The 23-Mile Artificial Reef: Fishing the Chesapeake Bay Bridge Tunnel

The Chesapeake Bay is renown for its one of a kind inshore game fishery.  What makes this fishery so abundant in species and quality fish is the Chesapeake Bay Bridge Tunnel (CBBT).  The CBBT is a 23-mile along artificial reef, its structure attracting numerous inshore species while creating a prime spot for anglers targeting fish in the bay.  You may have heard anglers referencing to the four islands of the CBBT.  These islands are numbered from the Virginia Beach side moving North.  Each of the four islands has an entire ecosystem unto itself and should be studied and learned to produce the most success when fishing.  You may find that most of your catches are produced close to or right up against the structure of the CBBT pilings and tubes, or right at the islands by the rocks.  The bridge has certainly provided an artificial reef with all of its structure, creating an ecosystem for many species to adhere to.

For anglers looking for that inshore slam or those looking for a solid mixed bag, look no further than the Chesapeake Bay.  In close proximity to the CBBT, fishing between the first small boat channel and the First Island has been one of the hottest places during the Summers for solid catches.  For those targeting species during the Summer months, quality hook ups to Sheepshead, Spadefish, and Black Drum are extremely common. Reports typically flood into tackle shops all Summer based off of quality action found at the CBBT tubes and pilings.  These fish are feeding off the the ecosystem growing on the artificial reef of the CBBT whereby much of the activity is happening below the surface of the water.  If you’re close enough to the pilings, you will be able to spot tons of fiddler crabs and activity crawling on the structure of the bridge, hopefully giving you a good indication that there should be fish not too far away.  For all three of these species, anglers have success using Fiddler Crabs, Blue Crabs, and fresh Claims for Spadefish.  Triggerfish can also be caught when using Clams as well. All of these inshore species will give you a run for your money so when you get that hook up, it’s going to be a fun fight!

The Yancy Wreck is one area you can work and target fish as you near the First Island.  This is a barge that hit the CBBT and took out several pilings and the roadway. The remnants of this collision are now scattered along the bottom and attract numerous specifies including, Taugtog, Sheepshead, Flounder, and Spadefish.

Although the first small boat channel to the First Island has been successful in holding quality fish for many anglers over the years, venturing down to the Second and even the Third and Fourth Islands have produced a lot of activity for bay fishing anglers as well.  You can cover a lot of ground by moving between pilings and islands until you discover where the fish are feeding during a particular tide cycle.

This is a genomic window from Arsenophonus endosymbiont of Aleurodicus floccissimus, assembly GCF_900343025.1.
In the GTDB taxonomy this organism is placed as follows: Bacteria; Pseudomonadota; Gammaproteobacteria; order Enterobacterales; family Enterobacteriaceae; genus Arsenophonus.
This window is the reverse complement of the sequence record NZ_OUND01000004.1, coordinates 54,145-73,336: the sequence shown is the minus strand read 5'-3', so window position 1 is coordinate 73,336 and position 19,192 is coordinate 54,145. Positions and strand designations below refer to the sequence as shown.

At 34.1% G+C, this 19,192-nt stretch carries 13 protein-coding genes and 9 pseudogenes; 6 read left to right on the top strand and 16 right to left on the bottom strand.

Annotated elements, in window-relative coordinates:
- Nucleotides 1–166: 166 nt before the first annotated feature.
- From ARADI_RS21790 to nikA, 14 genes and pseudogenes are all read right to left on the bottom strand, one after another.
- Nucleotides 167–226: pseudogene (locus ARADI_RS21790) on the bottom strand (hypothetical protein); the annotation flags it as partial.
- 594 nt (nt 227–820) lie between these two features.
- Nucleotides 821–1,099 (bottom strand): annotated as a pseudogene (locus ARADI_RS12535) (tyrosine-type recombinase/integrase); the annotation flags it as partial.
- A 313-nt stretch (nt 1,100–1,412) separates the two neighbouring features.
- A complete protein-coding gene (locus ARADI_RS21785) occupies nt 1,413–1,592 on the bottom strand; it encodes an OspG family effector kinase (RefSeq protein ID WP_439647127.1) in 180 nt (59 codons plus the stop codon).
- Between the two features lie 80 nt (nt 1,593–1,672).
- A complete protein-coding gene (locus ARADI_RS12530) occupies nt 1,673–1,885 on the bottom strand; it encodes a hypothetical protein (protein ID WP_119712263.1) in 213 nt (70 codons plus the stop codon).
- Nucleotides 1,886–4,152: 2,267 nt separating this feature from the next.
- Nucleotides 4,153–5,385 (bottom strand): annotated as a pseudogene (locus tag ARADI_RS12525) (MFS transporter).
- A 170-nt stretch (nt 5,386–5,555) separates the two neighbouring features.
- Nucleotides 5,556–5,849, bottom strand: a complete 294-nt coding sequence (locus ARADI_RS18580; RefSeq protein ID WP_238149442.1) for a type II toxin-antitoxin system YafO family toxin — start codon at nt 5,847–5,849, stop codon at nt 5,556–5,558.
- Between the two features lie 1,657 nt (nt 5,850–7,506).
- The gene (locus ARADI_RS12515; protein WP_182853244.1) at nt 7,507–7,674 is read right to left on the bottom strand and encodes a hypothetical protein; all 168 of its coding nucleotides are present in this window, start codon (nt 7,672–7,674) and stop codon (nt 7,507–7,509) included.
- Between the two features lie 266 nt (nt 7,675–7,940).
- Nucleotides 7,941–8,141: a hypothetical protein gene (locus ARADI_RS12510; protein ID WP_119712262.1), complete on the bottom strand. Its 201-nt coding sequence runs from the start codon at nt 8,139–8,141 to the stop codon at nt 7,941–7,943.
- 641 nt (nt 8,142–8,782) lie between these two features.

Another species you can target during the Summer months around the islands, buoys, pilings, and cans, are Cobia. On Sunny days and especially when the water is calm, site casting for Cobia can be extremely rewarding.  Although Cobia can be finicky and challenging at times to catch depending on their spawn and the weather conditions, if you keep consistent with using live eels or a Bucktail, you’ll be sure to have success with persistence and precision when casting to them.  Pro tip, although this might very well sound commonsense, using polarized sunglasses is absolutely key in order to effectively site for Cobia.

Depending on what season you’re fishing the bay, anglers may be coming home with a healthy mixed bag of Flounder, Blues, Rockfish, Red Drum, Croaker, just to name a few.  Triggerfish are among the many species you can target in the bay as many enjoy the hunt.  Spanish Mackerel is also a highly desired species and easily targeted when trolling.  Planers and Clark Spoons are often most successful when trolled at 7MPH.

If your trying to target Red Drum, schools of monster Drum cruise the CBBT from Spring until fall.  During their Spring and Fall runs, you will probably get lucky and see large schools on the surface, while other times you might have to work at attracting their attention.  Baits such as cut Bunker, live Blue Crabs and whole Clams, might just produce the most action you’ve seen out on the water with these Drum! Large Black Drum are often seen inhabiting the same areas and can be caught interchangeably.  There’s nothing quite like the Fall Drum Run.  If you’ve never stuck around long enough after the Summer, you definitely want to think again because it’s sure to be a feeding frenzy with some of the largest Drum in play!

When thinking about targeting a specific species, it’s always important to know what the fish are biting on and what type of bait will produce the most action and success.  Many anglers prefer the use of live and or fresh bait for to maximize their success of filling their coolers, but there are also many who are partial to artificial baits.  I personally have always been a huge advocate of lures and soft plastics!  Surface lures in the bay have a good chance of providing exciting action early in the morning and also in the evening.  Chum will always increase your chances of attracting more fish and can help produce more success out on the water.

The Chesapeake Bay Bridge Tunnel truly is a unique fishery unto itself for its own inherent ecosystem.  Anglers all over the world travel to fish this great artificial reef while we are the ones lucky enough to call it our backyard.  The CBBT’s artificial reef has spurred the inshore sport fishing to a new level of fishing and has given anglers an appreciation for its diversity and abundance in species, quality, and overall healthy ecosystem.

Kristi Anderson

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